Tabling who is right and who is wrong about what the public wants, everyone making this sort of argument is at least implicitly acknowledging that the foreign-policy elite defies public preferences on foreign policy. This is pretty easy to explain. Since the United States is so safe, foreign policy isn’t salient to voters in the way that their proximate interests—getting a tax credit or transfer payment—are. Some scholars have pointed out that public opinion on foreign policy has a lot to do with voters’ identity: right-thinking sorts of people hold these sorts of foreign policy views: “I am a right-thinking person, therefore I will hold these sorts of views.” This is why you hear foreign policy elites bleating endlessly about leadership, American exceptionalism, strength, et cetera. Those concepts zap the public in ways that wonky arguments about how extended deterrence or alliance politics work don’t.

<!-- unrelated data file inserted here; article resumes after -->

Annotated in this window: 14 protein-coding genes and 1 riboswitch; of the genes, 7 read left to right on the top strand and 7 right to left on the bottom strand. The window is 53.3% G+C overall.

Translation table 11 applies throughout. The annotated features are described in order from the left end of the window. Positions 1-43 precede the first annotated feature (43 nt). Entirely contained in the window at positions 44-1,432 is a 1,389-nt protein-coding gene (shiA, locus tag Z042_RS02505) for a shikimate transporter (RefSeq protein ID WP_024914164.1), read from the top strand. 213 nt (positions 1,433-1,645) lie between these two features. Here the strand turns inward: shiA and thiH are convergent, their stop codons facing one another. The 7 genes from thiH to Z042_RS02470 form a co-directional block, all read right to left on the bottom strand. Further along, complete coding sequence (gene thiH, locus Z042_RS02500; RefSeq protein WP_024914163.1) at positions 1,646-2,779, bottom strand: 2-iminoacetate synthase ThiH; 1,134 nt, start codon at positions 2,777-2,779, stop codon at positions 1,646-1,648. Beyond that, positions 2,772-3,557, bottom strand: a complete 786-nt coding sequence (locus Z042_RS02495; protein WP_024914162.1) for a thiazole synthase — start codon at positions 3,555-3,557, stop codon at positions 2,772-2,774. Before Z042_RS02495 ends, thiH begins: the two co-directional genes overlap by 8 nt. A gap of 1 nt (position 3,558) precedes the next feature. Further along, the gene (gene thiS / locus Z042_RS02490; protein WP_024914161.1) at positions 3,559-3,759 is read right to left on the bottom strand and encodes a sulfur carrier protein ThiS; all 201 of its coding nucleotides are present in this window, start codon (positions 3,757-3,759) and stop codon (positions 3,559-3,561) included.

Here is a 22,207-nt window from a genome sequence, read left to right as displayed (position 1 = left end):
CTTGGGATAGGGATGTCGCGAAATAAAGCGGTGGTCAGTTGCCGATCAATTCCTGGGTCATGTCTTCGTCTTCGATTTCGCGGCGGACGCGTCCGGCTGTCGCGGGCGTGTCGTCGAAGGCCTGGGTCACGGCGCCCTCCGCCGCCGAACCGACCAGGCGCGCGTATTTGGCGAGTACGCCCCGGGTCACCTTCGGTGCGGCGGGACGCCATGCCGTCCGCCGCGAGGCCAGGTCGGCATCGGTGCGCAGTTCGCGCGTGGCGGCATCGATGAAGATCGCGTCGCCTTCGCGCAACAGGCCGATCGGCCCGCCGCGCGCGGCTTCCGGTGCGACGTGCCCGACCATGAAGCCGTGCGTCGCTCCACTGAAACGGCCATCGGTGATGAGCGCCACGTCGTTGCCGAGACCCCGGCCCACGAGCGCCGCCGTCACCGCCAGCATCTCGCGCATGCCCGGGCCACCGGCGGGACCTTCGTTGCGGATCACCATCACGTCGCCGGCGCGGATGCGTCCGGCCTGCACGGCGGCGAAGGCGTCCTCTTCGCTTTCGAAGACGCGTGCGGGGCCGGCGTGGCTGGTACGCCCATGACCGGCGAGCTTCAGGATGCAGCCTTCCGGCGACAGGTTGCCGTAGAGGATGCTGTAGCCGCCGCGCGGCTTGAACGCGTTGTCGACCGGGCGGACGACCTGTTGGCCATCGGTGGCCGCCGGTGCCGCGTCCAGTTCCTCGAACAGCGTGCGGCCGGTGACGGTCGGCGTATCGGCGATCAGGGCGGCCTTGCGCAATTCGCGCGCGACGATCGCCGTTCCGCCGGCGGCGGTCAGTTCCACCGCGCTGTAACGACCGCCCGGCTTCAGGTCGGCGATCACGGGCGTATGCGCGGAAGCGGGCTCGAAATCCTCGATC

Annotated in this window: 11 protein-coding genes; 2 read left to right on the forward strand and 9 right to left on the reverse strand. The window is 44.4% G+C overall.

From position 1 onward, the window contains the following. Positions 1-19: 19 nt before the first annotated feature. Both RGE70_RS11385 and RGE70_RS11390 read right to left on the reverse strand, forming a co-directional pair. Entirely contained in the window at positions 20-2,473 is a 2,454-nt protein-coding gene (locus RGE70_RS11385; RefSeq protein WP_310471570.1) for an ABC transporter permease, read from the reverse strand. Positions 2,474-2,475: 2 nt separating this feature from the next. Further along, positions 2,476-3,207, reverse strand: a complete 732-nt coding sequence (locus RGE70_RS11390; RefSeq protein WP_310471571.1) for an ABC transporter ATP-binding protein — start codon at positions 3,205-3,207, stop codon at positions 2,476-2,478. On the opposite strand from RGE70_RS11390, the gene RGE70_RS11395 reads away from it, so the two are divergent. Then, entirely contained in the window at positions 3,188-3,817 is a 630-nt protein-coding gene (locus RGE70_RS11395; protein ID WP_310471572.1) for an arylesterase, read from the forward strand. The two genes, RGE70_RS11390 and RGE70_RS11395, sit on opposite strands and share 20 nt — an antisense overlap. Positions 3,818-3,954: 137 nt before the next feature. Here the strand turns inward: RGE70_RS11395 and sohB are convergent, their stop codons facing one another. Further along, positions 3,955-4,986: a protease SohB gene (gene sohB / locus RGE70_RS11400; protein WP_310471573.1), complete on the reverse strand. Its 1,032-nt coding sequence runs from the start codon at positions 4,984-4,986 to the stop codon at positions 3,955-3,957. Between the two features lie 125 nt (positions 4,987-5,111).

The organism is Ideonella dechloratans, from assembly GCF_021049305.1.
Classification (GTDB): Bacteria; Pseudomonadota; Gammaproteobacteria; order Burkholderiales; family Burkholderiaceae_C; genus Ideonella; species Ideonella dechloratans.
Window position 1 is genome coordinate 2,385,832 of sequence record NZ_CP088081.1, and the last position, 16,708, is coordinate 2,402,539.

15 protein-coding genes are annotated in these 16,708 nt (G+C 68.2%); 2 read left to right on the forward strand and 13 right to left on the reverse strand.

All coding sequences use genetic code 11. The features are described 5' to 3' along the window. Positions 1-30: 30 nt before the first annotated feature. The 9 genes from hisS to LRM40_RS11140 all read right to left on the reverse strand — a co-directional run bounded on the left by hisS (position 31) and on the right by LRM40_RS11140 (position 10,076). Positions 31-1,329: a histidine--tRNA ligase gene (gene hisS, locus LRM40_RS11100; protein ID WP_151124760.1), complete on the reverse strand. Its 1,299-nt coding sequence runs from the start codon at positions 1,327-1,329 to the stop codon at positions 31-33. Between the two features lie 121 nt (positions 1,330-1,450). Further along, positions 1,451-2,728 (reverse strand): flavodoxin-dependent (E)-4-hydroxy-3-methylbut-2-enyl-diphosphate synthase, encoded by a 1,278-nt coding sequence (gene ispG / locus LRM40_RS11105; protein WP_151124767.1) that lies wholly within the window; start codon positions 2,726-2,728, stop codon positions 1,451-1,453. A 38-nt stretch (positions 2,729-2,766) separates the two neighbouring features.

As Ben Friedman and Chris Preble recently wrote in the LA Times, the public is moving closer to the views of Cato’s defense and foreign policy scholars. A disastrous decade of foreign policy brought to them by the foreign-policy elite, combined with an economic slowdown and growing concerns about our domestic economy and politics, have created a come home, America sentiment among the public. Academic scholars, as well, have become more Cato-ish. As three academic proponents of the status quo recently admitted with alarm, “According to…most scholars who write on the future of U.S. grand strategy,” restraint’s time has come.

U.S. Leverage over Iraqis? When Did We Have That?

Today’s Wall Street Journal features a front-page story (may be paywalled) on the civil war raging in Iraq. The headline observes that the United States has minimal leverage in Iraq, and that American officials fear that they will therefore be unable to halt the war, at least not any time soon.